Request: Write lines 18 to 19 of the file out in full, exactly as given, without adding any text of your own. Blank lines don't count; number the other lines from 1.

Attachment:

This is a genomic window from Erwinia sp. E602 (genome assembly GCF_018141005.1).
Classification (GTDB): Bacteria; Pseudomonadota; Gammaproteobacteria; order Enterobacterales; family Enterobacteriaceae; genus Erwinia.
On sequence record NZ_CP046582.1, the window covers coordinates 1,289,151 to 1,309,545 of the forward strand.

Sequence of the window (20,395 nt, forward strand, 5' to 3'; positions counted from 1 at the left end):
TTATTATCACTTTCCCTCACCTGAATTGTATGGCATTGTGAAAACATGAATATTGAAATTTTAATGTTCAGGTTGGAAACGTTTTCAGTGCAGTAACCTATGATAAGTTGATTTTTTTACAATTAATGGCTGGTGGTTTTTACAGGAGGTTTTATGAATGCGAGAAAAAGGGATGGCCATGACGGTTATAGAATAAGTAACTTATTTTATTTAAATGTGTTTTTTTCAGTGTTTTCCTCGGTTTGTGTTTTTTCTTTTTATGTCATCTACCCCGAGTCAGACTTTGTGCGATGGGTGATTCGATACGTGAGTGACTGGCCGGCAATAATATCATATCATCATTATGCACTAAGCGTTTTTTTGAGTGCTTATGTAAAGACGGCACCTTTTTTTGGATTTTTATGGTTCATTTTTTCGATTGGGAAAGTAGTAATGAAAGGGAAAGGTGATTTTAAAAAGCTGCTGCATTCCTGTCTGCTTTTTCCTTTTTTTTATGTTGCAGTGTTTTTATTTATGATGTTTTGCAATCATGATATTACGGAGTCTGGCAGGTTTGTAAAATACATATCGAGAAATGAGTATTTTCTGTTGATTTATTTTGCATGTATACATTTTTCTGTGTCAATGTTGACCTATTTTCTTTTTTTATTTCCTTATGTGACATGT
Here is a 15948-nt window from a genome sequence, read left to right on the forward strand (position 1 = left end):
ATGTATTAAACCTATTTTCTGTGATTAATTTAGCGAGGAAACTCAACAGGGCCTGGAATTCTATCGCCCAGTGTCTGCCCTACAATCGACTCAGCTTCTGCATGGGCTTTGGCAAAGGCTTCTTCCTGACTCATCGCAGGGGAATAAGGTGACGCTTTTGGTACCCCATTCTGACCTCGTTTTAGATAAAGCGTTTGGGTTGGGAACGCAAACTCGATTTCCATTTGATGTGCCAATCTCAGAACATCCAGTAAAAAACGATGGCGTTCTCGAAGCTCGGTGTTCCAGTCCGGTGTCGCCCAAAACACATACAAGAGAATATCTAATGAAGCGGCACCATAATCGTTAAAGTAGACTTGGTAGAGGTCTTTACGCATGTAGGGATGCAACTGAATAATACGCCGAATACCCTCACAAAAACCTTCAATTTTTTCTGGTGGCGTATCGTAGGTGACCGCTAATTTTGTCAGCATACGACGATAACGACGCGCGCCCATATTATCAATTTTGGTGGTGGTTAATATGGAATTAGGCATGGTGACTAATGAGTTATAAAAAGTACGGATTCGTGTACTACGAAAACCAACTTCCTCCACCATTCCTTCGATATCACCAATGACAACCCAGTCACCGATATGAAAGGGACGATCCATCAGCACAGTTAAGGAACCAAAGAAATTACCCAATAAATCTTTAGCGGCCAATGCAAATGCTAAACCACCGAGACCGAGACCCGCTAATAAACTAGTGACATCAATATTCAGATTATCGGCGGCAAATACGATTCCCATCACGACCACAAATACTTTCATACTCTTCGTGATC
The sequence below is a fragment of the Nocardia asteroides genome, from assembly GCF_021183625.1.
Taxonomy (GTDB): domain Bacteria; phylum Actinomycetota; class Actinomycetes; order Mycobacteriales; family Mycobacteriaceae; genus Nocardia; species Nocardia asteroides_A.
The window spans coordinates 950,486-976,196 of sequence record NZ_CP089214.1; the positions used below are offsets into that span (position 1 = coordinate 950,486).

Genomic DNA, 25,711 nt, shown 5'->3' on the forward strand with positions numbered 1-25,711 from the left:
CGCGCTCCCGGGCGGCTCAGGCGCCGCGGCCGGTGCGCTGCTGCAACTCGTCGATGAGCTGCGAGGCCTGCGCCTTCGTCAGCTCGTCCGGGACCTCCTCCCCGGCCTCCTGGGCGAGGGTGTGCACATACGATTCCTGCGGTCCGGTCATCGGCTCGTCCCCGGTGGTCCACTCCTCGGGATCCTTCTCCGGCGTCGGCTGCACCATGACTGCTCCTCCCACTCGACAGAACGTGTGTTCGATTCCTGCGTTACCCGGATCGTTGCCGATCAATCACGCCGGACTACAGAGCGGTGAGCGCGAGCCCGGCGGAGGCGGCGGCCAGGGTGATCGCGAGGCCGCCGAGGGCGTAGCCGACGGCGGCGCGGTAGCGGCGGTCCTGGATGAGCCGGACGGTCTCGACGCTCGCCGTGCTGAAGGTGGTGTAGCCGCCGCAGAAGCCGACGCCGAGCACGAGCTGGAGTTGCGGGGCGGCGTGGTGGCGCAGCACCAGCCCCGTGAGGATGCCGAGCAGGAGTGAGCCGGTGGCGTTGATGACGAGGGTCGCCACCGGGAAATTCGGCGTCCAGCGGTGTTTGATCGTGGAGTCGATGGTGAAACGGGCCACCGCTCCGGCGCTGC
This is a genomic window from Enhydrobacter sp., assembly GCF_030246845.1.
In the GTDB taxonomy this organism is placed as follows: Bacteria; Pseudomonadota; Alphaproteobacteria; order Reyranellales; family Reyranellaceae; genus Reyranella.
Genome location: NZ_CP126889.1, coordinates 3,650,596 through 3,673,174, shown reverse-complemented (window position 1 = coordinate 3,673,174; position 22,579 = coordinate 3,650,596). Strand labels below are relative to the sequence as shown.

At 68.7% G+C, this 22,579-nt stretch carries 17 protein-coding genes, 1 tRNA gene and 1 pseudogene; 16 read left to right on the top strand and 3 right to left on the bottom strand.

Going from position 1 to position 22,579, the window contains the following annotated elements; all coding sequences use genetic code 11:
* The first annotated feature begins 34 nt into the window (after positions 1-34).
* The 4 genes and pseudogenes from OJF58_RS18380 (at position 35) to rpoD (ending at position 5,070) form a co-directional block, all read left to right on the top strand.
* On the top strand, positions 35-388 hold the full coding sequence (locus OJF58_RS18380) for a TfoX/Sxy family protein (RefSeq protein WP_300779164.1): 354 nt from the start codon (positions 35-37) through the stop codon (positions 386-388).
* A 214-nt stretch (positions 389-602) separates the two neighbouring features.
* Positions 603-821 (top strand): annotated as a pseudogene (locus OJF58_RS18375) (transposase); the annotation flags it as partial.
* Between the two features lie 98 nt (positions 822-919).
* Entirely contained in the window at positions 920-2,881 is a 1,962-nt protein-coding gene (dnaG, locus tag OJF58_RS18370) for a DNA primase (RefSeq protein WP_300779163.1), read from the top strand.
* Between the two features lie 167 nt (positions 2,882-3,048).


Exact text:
* The first annotated feature begins 34 nt into the window (after positions 1-34).
* The 4 genes and pseudogenes from OJF58_RS18380 (at position 35) to rpoD (ending at position 5,070) form a co-directional block, all read left to right on the top strand.